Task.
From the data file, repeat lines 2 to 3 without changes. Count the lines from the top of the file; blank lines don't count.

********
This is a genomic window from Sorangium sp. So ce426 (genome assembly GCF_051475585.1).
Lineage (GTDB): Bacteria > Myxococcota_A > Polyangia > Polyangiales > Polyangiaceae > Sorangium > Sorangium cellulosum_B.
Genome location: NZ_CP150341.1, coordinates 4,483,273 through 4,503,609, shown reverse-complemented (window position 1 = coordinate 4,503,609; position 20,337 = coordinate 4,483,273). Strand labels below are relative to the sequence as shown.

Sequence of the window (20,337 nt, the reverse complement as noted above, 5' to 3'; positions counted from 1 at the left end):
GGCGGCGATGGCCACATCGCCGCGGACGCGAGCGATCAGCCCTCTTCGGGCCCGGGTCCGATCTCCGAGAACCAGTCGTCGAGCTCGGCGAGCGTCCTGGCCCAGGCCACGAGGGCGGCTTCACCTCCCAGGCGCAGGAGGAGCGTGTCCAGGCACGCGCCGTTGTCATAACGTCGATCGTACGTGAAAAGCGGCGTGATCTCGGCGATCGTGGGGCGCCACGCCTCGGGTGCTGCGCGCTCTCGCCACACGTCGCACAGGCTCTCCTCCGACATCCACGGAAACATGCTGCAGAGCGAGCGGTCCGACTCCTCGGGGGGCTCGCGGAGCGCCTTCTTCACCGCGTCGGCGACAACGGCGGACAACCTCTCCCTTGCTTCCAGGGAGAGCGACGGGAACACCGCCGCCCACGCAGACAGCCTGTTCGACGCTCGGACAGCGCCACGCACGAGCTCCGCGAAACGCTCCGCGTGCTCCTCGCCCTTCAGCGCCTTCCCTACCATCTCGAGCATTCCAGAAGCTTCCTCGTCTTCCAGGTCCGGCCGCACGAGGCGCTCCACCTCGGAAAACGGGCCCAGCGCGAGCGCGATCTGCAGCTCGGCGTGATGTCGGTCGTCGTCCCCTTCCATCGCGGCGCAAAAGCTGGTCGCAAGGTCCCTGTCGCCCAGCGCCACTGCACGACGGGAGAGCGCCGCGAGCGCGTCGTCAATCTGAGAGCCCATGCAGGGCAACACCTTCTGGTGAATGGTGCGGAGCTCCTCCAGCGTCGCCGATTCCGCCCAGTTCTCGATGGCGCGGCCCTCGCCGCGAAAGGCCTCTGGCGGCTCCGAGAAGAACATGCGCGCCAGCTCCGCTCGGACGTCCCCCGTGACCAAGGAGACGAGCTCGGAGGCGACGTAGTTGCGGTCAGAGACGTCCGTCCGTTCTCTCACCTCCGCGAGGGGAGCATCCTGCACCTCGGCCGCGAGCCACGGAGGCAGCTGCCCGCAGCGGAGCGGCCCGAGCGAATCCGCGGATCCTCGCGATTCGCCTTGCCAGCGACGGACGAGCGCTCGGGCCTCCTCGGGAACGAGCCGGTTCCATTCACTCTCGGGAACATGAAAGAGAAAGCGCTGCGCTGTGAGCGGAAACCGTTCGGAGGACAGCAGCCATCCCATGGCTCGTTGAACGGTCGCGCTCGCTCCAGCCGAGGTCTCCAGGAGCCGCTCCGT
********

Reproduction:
Lineage (GTDB): Bacteria > Myxococcota_A > Polyangia > Polyangiales > Polyangiaceae > Sorangium > Sorangium cellulosum_B.
Genome location: NZ_CP150341.1, coordinates 4,483,273 through 4,503,609, shown reverse-complemented (window position 1 = coordinate 4,503,609; position 20,337 = coordinate 4,483,273). Strand labels below are relative to the sequence as shown.